is obtained by modal superposition. The modal amplitude A_{l} is
with the point force F_{e}(ω) = [F_{θ}(ω), F_{y}(ω), F_{r}(ω)]^{T} and the mode shape Φ_{l} where Φ_{l}(g_{c}) is a three element vector that contains the deflection of mode l at the contact position of the wheel on the rail g_{c} in circumferential, axial, and radial direction. The term
describes the vibrational decay in the structure with the modal damping coefficient ζ_{l}, which is 10^{−3} for κ = 0, 10^{−2} for κ = 1, and 10^{−4} for κ < 2 (cf. [3]), and the modal mass
where M is the mass matrix from the WFE system of equations [19]. The prediction of the wheel structural response serves two purposes: one, the velocity field is input to the sound radiation module, and two, the receptance at the rolling point on the wheel is needed for the prediction of the wheel/rail interaction. From this receptance, displacement impulse response functions are calculated by inverse Fourier transform. The primary suspension and the rigid body modes of the wheelset are included in the wheel model to predict contact forces, as the wheel/rail interaction model would otherwise be too stiff [12].
For the wheel/rail interaction, a modal base of 560 modes is used, allowing for a highfrequency interaction at up to 28 kHz. However, for the sound radiation prediction only the 58 modes below 8 kHz are included for computational reasons and since modes above 8 kHz are less relevant due to the rolling contact filter [3].
In the following, half of the radial crosssection of a reprofiled wheel of type BA093 with a rolling radius of 0.469 m is used as the geometry. A detailed modal analysis of this wheel is carried out in [14, 18]. Half of the cross section is discretized into 146 quadrilateral 9node elements as shown in Figure 1. Two of the nodes are used to investigate the effect of different lateral contact positions on the radiated sound pressure. These two nodes are located on the running surface, 6.4 cm and 9.4 cm in lateral direction from the flange back, respectively.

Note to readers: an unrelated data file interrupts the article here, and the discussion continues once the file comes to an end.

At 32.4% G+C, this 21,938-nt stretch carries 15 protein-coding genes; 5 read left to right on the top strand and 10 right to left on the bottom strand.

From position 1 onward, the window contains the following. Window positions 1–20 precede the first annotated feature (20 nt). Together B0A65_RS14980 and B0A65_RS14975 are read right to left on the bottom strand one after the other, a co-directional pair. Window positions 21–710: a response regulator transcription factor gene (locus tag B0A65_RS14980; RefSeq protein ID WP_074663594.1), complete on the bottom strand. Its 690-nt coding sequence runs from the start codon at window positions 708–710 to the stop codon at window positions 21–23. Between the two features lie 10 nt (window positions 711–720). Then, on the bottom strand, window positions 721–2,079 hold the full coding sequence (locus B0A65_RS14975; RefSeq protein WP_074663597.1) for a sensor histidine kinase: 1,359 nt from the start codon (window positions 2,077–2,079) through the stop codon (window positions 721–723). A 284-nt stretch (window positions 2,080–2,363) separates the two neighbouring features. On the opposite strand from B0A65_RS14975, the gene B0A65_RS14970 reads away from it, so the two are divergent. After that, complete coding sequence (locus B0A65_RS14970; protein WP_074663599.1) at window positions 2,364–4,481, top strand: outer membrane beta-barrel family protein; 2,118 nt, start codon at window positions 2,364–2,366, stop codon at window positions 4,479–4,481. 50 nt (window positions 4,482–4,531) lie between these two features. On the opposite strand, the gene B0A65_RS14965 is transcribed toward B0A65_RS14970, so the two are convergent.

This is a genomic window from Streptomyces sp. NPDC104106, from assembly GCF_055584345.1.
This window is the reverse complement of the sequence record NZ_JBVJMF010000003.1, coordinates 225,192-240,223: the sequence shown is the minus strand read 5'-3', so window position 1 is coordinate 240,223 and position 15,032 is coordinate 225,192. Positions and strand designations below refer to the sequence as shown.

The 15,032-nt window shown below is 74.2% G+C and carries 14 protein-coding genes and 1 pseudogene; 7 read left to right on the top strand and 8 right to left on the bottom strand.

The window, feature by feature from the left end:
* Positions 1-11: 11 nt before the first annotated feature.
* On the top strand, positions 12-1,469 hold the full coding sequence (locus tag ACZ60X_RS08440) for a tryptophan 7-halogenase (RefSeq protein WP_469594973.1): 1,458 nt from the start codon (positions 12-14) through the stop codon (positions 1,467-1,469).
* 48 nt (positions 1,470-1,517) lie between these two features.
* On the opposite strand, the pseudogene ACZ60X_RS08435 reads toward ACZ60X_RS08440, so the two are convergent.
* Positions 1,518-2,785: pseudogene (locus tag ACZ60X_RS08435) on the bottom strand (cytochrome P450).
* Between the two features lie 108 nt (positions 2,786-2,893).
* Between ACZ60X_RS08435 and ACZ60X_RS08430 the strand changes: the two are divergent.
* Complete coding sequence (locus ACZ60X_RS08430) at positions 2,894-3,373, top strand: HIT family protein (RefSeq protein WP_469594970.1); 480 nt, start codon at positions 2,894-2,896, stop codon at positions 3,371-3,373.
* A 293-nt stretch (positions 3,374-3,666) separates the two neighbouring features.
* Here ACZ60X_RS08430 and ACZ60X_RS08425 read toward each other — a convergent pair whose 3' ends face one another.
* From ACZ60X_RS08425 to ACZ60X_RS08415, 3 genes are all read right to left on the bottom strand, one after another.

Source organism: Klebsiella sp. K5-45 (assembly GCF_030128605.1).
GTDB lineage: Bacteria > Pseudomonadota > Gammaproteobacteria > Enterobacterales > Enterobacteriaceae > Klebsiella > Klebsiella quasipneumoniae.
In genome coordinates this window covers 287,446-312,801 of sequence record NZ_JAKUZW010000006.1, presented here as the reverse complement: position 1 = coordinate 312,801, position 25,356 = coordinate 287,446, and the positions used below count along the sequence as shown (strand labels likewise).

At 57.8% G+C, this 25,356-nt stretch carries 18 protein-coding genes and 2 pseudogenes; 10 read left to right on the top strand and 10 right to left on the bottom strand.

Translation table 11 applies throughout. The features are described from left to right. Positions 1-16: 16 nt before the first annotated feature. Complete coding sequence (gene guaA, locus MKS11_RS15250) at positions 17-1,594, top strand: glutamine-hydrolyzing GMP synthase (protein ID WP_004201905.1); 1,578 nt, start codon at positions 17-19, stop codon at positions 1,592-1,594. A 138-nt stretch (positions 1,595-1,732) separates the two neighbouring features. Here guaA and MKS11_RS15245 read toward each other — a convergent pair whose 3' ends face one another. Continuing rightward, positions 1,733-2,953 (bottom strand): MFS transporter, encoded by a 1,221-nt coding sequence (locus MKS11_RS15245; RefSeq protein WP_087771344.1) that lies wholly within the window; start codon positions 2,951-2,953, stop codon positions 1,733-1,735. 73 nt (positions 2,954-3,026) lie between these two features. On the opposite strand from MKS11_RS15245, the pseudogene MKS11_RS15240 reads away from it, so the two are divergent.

Figure 1 Wheel geometry, FE nodes (represented as dots) and the two excitation positions. 
Figure 2 shows the corresponding point mobilities. Notice the large dynamic range due to the lightly damped modes. Changing the contact node can change the magnitude of the resonances and the location of the antiresonances for some modes. This is due to the different radial deflection at the different nodes in each mode shape. Figure 3 shows these radial deflections for the four modes highlighted in Figure 2. The resonance peak at the eigenfrequency of the first mode (4, 0, a) is small for excitation at Node 1 and increases for excitation at Node 2 due to the increasing radial response of the mode shape. Similar effects can be observed for the other modes and contact nodes.
Figure 2 Predicted radial point mobility at each contact point. The four highlighted resonances belong to the modes (4, 0, a), (2, 1, a), (3, 0, r), and (3, 2, a), sorted by increasing frequency. 
Figure 3 Wheel tread motion at four eigenmodes. The radial and axial displacements at the four excitation nodes are indicated with red and blue lines, respectively. 
2.2 The wheel/rail interaction
The interaction between the wheel and the track is calculated in the time domain using moving Green’s functions [20, 21]. Green’s functions for the wheel dynamic response are evaluated by inverse Fourier transform of the mobilities derived above. This timedomain approach allows for including nonlinear effects in the contact patch. The contact area is discretized and, at each time step, Kalker’s variational method [22] is used to solve the normal contact problem. A threedimensional profile of the roughness of the wheel and rail is considered. The tangential wheel/rail interaction and contact can be included [21], but have been neglected here. The rotation of the wheel is neglected here. Including it would produce two peaks in the mobility of the wheel close to the eigenfrequency of each mode [3].